Title

Carpenter v. Murphy

Document Type

Oral Presentation

Campus where you would like to present

Ellensburg

Event Website

https://digitalcommons.cwu.edu/source

Start Date

16-5-2019

End Date

16-5-2019

Abstract

Our nation has developed several rights and protections for indigenous tribes and people; However, what happens to these protections and rights when a ruling on whether or not an area of land massing over 3 million acres belongs to the state, or to the Muscogee (Creek) Nation must be made. Carpenter v. Murphy follows the petitioner, Mike Carpenter, an interim warden of the Oklahoma state penitentiary representing the Oklahoma state government, arguing that the state had personal jurisdiction over the Respondent, Patrick Murphy, and his murder conviction. The Respondent, Patrick Murphy, maintains that the federal government lacked personal jurisdiction in his conviction as the federal government failed to disestablish the Muscogee reservation. While yes, a large portion of Oklahoma could potentially be deemed Tribal Reservation, the effects of the court’s decision clearly go much further than land. Riding on the decision of the court is the conviction of thousands of criminals tried for crimes including rape, murder, child molestation, etc. in courts that lacked personal jurisdiction. In this presentation, I will provide a comprehensive approach to the case, including procedural history, statutory analysis of the act of Congress in question, and the arguments developed by both the petitioner and the respondent. Finally, I will discuss the Supreme Court’s decision, along with their potential ruling, and what their decision means for not only Patrick Murphy and the State of Oklahoma, but for the 2000+ convictions made in Oklahoma courts lacking personal jurisdiction.

Faculty Mentor(s)

Robert Claridge

Department/Program

Law and Justice

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May 16th, 1:00 PM May 16th, 2:30 PM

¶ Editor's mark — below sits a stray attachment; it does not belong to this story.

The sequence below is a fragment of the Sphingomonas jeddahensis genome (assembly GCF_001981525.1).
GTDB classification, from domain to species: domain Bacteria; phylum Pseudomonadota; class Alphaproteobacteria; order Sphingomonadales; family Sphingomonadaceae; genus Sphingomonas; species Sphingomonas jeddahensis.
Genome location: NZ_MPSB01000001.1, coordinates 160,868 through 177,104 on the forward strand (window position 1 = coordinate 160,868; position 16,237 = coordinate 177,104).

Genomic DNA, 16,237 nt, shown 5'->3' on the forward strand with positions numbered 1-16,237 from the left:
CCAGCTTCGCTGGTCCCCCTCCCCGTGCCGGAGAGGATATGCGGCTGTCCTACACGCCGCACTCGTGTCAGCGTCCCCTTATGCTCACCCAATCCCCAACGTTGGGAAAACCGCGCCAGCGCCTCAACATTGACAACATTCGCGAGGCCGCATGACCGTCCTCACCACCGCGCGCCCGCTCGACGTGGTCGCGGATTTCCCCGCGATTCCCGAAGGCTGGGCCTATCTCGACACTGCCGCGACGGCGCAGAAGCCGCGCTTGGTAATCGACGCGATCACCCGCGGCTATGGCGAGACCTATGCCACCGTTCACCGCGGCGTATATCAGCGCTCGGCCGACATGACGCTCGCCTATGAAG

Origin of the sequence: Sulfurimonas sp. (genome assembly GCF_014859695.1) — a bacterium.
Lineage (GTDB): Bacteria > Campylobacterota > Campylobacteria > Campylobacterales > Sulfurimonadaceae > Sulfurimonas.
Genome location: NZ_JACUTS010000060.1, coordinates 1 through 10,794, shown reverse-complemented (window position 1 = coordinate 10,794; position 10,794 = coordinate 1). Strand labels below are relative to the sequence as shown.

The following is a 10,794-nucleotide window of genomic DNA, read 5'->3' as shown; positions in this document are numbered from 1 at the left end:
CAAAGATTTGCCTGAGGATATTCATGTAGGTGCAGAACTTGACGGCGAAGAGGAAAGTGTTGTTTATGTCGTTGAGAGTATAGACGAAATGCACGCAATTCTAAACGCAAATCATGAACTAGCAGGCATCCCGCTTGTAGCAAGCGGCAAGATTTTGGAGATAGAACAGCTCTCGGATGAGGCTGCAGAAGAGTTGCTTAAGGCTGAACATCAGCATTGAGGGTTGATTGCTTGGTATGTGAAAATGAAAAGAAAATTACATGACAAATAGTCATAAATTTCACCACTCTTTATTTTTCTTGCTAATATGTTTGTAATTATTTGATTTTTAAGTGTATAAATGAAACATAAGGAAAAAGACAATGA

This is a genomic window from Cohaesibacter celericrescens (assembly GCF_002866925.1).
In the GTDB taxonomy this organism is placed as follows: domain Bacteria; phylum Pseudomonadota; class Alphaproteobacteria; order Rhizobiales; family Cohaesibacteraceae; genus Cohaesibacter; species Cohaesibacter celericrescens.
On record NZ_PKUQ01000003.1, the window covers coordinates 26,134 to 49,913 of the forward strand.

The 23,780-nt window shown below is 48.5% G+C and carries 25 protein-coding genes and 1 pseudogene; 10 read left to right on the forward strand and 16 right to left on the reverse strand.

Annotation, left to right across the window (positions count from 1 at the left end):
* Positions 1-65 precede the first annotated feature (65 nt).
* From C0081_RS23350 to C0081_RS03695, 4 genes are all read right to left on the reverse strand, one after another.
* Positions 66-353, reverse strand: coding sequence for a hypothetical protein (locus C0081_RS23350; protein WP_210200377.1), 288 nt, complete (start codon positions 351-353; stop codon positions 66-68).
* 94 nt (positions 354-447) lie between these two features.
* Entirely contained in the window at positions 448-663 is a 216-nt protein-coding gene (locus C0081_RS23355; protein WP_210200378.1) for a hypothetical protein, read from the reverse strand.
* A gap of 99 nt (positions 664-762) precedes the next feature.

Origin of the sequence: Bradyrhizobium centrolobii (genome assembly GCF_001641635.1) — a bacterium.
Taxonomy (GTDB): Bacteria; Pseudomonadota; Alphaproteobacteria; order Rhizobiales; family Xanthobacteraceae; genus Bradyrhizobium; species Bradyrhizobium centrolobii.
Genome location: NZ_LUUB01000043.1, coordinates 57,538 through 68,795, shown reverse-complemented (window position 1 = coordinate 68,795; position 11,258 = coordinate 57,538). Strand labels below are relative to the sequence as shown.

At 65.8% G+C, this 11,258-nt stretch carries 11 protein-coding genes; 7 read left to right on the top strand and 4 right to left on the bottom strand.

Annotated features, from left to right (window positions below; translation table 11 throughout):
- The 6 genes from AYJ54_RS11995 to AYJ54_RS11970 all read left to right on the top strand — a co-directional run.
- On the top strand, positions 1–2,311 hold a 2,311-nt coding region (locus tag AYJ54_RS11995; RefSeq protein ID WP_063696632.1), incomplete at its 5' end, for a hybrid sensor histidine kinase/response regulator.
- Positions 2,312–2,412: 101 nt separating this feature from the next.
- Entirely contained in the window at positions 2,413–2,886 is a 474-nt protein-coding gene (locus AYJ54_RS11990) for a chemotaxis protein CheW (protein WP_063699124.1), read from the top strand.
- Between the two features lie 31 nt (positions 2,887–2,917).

Carpenter v. Murphy

Ellensburg

Our nation has developed several rights and protections for indigenous tribes and people; However, what happens to these protections and rights when a ruling on whether or not an area of land massing over 3 million acres belongs to the state, or to the Muscogee (Creek) Nation must be made. Carpenter v. Murphy follows the petitioner, Mike Carpenter, an interim warden of the Oklahoma state penitentiary representing the Oklahoma state government, arguing that the state had personal jurisdiction over the Respondent, Patrick Murphy, and his murder conviction. The Respondent, Patrick Murphy, maintains that the federal government lacked personal jurisdiction in his conviction as the federal government failed to disestablish the Muscogee reservation. While yes, a large portion of Oklahoma could potentially be deemed Tribal Reservation, the effects of the court’s decision clearly go much further than land. Riding on the decision of the court is the conviction of thousands of criminals tried for crimes including rape, murder, child molestation, etc. in courts that lacked personal jurisdiction. In this presentation, I will provide a comprehensive approach to the case, including procedural history, statutory analysis of the act of Congress in question, and the arguments developed by both the petitioner and the respondent. Finally, I will discuss the Supreme Court’s decision, along with their potential ruling, and what their decision means for not only Patrick Murphy and the State of Oklahoma, but for the 2000+ convictions made in Oklahoma courts lacking personal jurisdiction.

https://digitalcommons.cwu.edu/source/2019/Oralpres/195